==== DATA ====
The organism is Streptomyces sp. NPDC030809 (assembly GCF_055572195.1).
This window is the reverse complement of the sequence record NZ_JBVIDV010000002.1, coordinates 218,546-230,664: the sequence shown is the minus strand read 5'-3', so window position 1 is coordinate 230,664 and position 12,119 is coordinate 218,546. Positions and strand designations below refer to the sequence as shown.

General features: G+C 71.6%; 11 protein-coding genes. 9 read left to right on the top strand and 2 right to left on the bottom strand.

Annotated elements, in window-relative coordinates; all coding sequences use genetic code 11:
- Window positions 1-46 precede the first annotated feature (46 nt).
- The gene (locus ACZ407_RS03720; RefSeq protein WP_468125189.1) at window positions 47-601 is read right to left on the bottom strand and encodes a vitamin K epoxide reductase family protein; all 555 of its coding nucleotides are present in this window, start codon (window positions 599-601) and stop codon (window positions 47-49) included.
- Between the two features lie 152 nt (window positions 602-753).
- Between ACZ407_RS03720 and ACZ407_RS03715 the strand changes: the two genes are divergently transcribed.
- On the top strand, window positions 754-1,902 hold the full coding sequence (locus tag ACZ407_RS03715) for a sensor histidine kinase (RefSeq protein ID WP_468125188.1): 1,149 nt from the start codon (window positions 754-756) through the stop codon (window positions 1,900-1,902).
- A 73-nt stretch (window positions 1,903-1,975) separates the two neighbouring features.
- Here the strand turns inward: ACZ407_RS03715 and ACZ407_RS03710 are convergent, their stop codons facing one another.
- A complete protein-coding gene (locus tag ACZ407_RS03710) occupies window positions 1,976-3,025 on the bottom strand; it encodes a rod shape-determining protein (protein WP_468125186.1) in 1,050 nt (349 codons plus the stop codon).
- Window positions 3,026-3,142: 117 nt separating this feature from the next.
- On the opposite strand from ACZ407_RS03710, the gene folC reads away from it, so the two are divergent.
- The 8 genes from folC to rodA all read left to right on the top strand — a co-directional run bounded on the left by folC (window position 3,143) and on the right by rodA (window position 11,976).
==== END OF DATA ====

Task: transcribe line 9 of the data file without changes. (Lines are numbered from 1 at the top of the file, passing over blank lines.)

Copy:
- On the top strand, window positions 754-1,902 hold the full coding sequence (locus tag ACZ407_RS03715) for a sensor histidine kinase (RefSeq protein ID WP_468125188.1): 1,149 nt from the start codon (window positions 754-756) through the stop codon (window positions 1,900-1,902).